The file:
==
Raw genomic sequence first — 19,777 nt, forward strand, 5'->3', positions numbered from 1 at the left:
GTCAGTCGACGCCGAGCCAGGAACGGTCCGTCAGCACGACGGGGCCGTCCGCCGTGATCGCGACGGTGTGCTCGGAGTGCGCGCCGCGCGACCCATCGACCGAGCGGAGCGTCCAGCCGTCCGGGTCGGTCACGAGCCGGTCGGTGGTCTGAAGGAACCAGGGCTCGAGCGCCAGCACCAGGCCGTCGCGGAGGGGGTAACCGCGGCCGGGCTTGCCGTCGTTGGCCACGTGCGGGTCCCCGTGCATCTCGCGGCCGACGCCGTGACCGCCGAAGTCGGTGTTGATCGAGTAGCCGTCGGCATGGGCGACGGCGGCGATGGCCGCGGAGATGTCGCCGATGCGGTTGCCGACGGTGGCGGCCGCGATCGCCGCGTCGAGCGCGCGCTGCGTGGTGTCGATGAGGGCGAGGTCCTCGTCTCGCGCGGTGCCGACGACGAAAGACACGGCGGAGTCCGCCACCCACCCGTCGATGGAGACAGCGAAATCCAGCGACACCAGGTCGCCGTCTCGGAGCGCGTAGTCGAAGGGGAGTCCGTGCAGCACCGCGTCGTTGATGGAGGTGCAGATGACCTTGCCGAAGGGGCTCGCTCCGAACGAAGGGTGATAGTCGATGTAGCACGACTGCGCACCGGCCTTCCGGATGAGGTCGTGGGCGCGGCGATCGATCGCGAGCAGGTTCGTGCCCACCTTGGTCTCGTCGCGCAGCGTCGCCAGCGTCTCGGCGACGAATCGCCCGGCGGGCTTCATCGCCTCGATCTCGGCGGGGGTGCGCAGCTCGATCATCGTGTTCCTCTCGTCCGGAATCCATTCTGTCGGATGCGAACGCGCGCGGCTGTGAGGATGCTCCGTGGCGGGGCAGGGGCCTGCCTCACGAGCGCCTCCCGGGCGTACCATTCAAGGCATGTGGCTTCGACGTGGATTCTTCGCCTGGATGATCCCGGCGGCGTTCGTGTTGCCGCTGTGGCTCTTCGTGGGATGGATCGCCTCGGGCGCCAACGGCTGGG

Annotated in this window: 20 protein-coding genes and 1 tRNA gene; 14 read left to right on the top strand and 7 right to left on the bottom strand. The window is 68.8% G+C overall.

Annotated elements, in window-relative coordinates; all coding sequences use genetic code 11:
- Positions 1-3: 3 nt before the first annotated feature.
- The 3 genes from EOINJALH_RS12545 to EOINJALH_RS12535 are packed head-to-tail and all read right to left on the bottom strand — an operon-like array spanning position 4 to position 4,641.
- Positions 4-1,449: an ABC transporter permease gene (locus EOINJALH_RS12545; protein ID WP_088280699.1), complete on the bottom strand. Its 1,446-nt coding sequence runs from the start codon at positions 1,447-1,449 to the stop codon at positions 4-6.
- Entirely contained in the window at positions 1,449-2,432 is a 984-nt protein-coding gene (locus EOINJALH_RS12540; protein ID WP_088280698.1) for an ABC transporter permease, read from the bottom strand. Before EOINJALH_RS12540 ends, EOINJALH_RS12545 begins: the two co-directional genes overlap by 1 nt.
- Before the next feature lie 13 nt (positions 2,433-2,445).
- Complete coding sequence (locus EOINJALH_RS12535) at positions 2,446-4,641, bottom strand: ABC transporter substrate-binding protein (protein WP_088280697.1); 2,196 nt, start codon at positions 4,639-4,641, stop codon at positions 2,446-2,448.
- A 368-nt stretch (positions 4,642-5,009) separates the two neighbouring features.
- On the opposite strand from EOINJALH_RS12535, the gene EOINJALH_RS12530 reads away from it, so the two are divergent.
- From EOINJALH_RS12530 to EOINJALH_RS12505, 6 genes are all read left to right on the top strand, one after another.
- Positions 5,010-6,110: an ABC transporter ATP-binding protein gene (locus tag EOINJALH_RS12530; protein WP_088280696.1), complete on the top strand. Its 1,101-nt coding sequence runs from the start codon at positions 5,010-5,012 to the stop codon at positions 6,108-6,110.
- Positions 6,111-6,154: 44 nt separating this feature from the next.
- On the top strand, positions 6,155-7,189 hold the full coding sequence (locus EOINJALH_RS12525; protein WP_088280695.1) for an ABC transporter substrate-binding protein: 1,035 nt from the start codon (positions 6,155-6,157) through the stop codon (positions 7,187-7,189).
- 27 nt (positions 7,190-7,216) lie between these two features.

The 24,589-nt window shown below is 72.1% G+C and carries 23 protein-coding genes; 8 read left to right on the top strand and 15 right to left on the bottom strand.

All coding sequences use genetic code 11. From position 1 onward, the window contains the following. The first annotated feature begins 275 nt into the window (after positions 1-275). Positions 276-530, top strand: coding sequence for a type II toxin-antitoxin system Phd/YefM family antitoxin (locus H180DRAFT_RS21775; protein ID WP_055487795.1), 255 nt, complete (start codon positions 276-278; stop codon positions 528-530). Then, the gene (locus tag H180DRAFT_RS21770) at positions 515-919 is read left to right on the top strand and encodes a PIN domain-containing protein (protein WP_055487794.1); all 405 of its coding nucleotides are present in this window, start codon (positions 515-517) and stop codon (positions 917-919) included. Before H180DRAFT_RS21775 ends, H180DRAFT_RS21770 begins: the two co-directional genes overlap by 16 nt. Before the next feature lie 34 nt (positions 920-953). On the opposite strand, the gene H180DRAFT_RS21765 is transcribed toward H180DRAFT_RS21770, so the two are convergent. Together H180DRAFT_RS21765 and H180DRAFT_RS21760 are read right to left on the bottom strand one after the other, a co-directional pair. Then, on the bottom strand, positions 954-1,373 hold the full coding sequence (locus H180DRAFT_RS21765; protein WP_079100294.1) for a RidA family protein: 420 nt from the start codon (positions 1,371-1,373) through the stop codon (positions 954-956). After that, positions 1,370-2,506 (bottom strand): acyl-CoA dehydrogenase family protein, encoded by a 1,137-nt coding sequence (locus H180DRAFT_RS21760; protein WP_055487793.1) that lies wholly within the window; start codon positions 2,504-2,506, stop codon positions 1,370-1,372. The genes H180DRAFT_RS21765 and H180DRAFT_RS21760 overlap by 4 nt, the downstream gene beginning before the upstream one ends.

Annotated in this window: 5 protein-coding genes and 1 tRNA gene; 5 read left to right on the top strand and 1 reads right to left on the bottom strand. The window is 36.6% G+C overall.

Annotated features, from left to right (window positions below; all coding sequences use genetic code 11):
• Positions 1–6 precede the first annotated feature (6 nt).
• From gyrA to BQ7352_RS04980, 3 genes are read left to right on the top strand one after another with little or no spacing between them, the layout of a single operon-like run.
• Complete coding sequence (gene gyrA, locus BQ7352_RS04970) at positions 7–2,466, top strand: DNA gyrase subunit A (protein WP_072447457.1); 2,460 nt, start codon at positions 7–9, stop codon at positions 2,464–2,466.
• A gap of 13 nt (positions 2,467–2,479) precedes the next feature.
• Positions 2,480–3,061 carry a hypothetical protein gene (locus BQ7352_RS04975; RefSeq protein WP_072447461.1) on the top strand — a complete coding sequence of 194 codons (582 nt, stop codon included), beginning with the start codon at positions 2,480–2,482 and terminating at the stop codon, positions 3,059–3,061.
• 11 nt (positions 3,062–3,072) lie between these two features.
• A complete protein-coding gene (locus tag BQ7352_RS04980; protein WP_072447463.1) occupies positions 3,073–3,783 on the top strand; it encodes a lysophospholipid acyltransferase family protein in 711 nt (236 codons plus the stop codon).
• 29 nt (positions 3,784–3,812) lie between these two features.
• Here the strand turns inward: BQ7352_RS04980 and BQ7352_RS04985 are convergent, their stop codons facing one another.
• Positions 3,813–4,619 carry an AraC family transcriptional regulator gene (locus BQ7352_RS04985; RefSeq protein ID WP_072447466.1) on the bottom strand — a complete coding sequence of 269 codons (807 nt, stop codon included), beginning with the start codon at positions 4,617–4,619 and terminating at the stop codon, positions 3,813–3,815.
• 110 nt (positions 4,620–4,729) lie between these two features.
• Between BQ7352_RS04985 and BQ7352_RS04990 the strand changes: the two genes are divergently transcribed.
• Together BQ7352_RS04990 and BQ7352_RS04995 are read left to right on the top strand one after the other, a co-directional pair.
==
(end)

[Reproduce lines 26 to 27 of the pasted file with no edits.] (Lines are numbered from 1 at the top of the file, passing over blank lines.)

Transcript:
• Positions 2,480–3,061 carry a hypothetical protein gene (locus BQ7352_RS04975; RefSeq protein WP_072447461.1) on the top strand — a complete coding sequence of 194 codons (582 nt, stop codon included), beginning with the start codon at positions 2,480–2,482 and terminating at the stop codon, positions 3,059–3,061.
• 11 nt (positions 3,062–3,072) lie between these two features.